U.S. Markets close in 5 hrs 15 mins

The Returns At Flex (NASDAQ:FLEX) Aren't Growing

  • Oops!
    Something went wrong.
    Please try again later.
·3 min read
In this article:
  • Oops!
    Something went wrong.
    Please try again later.

Did you know there are some financial metrics that can provide clues of a potential multi-bagger? Firstly, we'll want to see a proven return on capital employed (ROCE) that is increasing, and secondly, an expanding base of capital employed. Basically this means that a company has profitable initiatives that it can continue to reinvest in, which is a trait of a compounding machine. That's why when we briefly looked at Flex's (NASDAQ:FLEX) ROCE trend, we were pretty happy with what we saw.

What is Return On Capital Employed (ROCE)?

For those who don't know, ROCE is a measure of a company's yearly pre-tax profit (its return), relative to the capital employed in the business. The formula for this calculation on Flex is:

Return on Capital Employed = Earnings Before Interest and Tax (EBIT) ÷ (Total Assets - Current Liabilities)

0.11 = US$896m ÷ (US$16b - US$7.8b) (Based on the trailing twelve months to March 2021).

Thus, Flex has an ROCE of 11%. In absolute terms, that's a pretty normal return, and it's somewhat close to the Electronic industry average of 10%.

Check out our latest analysis for Flex

roce
roce

Above you can see how the current ROCE for Flex compares to its prior returns on capital, but there's only so much you can tell from the past. If you'd like, you can check out the forecasts from the analysts covering Flex here for free.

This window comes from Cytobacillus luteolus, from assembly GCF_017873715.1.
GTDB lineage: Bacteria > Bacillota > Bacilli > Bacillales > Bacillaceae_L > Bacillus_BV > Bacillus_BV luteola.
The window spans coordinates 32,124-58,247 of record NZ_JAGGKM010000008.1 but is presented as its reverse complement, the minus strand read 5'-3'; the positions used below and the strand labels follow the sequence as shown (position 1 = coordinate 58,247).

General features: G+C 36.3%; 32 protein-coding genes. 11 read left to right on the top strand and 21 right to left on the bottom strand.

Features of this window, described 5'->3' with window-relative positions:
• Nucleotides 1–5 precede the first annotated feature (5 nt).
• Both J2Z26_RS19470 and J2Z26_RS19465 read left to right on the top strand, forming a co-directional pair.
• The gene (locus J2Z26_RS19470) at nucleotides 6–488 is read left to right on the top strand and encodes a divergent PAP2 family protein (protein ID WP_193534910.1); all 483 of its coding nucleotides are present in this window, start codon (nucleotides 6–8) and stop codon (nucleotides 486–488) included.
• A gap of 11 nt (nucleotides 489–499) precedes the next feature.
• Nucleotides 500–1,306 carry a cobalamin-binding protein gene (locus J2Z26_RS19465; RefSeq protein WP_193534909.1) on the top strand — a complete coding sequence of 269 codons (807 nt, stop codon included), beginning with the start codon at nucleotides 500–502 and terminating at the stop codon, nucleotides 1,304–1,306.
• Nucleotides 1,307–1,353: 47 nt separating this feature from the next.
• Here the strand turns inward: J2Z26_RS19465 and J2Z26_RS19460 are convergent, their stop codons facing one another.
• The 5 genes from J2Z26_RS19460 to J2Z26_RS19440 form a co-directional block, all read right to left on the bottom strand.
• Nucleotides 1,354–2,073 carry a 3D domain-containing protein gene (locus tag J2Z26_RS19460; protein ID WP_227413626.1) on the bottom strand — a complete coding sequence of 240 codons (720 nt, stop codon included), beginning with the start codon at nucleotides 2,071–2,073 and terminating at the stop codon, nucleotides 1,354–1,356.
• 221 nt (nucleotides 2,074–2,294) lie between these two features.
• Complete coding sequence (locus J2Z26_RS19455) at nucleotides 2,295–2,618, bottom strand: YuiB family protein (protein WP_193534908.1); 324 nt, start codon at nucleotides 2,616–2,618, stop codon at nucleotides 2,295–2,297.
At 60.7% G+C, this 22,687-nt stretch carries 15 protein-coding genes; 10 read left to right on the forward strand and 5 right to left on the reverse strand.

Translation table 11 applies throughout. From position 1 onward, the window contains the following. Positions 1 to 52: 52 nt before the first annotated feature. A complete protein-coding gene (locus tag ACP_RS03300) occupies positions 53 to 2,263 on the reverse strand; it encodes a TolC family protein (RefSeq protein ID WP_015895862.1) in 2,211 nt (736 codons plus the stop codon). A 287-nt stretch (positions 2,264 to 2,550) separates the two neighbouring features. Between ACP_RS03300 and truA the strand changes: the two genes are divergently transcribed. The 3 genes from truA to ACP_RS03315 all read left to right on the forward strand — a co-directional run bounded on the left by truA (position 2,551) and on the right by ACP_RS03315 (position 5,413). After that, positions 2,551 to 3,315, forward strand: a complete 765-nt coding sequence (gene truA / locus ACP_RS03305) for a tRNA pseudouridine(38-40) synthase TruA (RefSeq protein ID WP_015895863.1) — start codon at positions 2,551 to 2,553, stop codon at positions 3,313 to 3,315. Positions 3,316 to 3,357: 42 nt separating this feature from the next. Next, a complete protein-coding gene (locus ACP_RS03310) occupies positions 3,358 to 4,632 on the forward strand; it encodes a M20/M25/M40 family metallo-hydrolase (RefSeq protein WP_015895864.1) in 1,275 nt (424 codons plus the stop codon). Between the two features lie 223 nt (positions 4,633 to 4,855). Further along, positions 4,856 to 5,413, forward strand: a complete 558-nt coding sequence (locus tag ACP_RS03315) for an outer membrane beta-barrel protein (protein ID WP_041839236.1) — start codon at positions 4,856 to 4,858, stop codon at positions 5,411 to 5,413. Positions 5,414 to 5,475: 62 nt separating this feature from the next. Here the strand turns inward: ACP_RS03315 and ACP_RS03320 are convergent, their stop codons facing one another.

What Can We Tell From Flex's ROCE Trend?

The trend of ROCE doesn't stand out much, but returns on a whole are decent. The company has consistently earned 11% for the last five years, and the capital employed within the business has risen 38% in that time. 11% is a pretty standard return, and it provides some comfort knowing that Flex has consistently earned this amount. Over long periods of time, returns like these might not be too exciting, but with consistency they can pay off in terms of share price returns.

Another thing to note, Flex has a high ratio of current liabilities to total assets of 49%. This effectively means that suppliers (or short-term creditors) are funding a large portion of the business, so just be aware that this can introduce some elements of risk. Ideally we'd like to see this reduce as that would mean fewer obligations bearing risks.

In Conclusion...

The main thing to remember is that Flex has proven its ability to continually reinvest at respectable rates of return. And since the stock has risen strongly over the last five years, it appears the market might expect this trend to continue. So while investors seem to be recognizing these promising trends, we still believe the stock deserves further research.

One final note, you should learn about the 2 warning signs we've spotted with Flex (including 1 which doesn't sit too well with us) .

While Flex may not currently earn the highest returns, we've compiled a list of companies that currently earn more than 25% return on equity. Check out this free list here.

This article by Simply Wall St is general in nature. It does not constitute a recommendation to buy or sell any stock, and does not take account of your objectives, or your financial situation. We aim to bring you long-term focused analysis driven by fundamental data. Note that our analysis may not factor in the latest price-sensitive company announcements or qualitative material. Simply Wall St has no position in any stocks mentioned.

Have feedback on this article? Concerned about the content? Get in touch with us directly. Alternatively, email editorial-team (at) simplywallst.com.